A Complete Guide on the Growth and Care of Golden Pothos
Epipremnum aureum commonly called golden pothos or creeping charlie belongs to the family Araceae and is native to the Solomon Island. This hardy plant whether growing in or outdoors cannot be killed easily, I have worked with the golden pothos on many garden projects and have seen how well they perform.
The golden pothos is a popular indoor plant, this plant looks great especially when used at the base of palms and other garden plants which was one of my specialties when creating both indoor and outdoor garden designs. For more on golden pothos plant care continue reading and find out how easy it is to grow and care for this plant.
Although the golden pothos is popular for growing indoors they can also be grown outdoors in the home garden. What I love about photos is these garden beauties can tolerate a range of lighting conditions from low light to bright filtered light indoors while thriving in the full sunlight outdoors. So if you’re thinking about sprucing up your outdoor living space then an area that gets full sun to partial shade is the ideal place to install your golden pothos.
A neutral to acidic soil that is well-drained but holds moisture well will meet the golden pothos requirements.
Because the golden pothos has a shallow root system the soil should be kept evenly moist not saturated or waterlogged which can lead to root rot.
Applying a 20-20-20 fertilizer once a month will supply the required nutrients, before using fertilizer read and follow the manufacturer’s label for the best results.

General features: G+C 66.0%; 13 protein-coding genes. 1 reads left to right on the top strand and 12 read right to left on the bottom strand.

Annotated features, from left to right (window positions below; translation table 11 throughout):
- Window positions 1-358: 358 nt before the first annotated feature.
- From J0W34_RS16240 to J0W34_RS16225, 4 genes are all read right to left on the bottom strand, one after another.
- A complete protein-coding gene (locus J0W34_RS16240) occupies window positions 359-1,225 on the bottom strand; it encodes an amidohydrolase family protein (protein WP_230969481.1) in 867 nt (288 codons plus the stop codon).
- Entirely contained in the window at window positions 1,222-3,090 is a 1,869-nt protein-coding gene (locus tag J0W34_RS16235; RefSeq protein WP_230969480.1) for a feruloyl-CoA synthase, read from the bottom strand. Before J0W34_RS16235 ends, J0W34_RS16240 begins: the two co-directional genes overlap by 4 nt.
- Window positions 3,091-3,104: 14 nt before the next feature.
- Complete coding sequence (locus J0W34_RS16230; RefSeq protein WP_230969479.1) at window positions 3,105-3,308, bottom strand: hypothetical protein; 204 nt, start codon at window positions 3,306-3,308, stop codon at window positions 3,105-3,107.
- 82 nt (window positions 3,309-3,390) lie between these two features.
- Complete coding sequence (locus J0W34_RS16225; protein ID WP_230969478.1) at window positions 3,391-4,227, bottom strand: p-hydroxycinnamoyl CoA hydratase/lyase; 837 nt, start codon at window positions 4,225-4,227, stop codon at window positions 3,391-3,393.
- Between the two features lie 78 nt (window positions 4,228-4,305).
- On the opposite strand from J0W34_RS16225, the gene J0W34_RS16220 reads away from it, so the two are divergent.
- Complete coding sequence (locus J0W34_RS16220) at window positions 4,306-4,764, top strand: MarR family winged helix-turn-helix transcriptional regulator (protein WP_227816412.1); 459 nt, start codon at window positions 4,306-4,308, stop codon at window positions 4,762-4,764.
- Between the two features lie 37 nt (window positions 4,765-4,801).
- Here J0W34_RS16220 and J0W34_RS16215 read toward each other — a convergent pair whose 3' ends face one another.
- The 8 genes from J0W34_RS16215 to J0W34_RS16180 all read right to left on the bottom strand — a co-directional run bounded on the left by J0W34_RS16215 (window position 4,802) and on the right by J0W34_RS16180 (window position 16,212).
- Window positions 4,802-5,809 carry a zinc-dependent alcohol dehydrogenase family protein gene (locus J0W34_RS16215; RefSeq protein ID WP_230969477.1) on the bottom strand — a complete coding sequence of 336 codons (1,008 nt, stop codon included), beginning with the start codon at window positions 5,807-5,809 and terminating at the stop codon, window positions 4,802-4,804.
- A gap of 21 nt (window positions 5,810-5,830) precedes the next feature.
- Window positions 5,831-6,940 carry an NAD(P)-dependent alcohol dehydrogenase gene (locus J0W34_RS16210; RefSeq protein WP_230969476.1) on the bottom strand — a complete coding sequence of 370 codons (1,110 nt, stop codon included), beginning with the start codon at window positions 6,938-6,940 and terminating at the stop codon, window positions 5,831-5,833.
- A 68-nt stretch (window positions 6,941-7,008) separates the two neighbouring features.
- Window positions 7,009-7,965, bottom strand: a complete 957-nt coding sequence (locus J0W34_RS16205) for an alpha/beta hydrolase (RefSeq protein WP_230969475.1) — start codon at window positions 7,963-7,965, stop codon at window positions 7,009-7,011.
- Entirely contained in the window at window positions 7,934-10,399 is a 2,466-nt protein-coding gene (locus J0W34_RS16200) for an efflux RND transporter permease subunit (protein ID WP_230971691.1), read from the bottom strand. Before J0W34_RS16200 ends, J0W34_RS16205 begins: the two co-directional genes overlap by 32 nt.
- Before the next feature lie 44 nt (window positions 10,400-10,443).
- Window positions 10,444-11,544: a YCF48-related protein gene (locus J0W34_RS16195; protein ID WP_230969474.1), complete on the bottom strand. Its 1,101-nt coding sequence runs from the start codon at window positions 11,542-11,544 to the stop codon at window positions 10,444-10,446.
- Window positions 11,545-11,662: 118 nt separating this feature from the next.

Growing golden pothos from a container
When growing golden pothos in a container the container should be of the right size for your plant to sit comfortably, the container should also have drain holes for water drainage. A good potting mix that holds the right amount of water but allows excess water to drain is the right fit for your golden pothos.
When watering your golden pothos plant ensure that the soil is evenly moist at all times and not soggy which will lead to root rot, a 20-20-20 water-soluble fertilizer, or granular slow-release such as osmocote will supply the required nutrients. Before applying fertilizers read and follow the direction for the best results.
Growing golden pothos indoors
I have had much success with growing golden pothos indoors, locate an area that gets low-medium light or indirect bright light for your pothos to thrive. The container should have drain holes and a saucer to catch the water that drains, allow the soil to dry out between watering to avoid root rot, and then water thoroughly again.
Fertilize once a month or once every three months with a water-soluble (20-20-20) fertilizer. Treat garden insect pests as directed in the section on common garden pests of golden pothos.
Growing golden pothos in water
Growing the golden pothos in water can work just as well as growing this vine in soil, select a length of pothos vine with three or four nodes. A plant’s node is those areas from which branches, leaves, and aerial roots grow out from the stem. The node is a very small growth zone, this selected length of vine should be healthy with green leaves.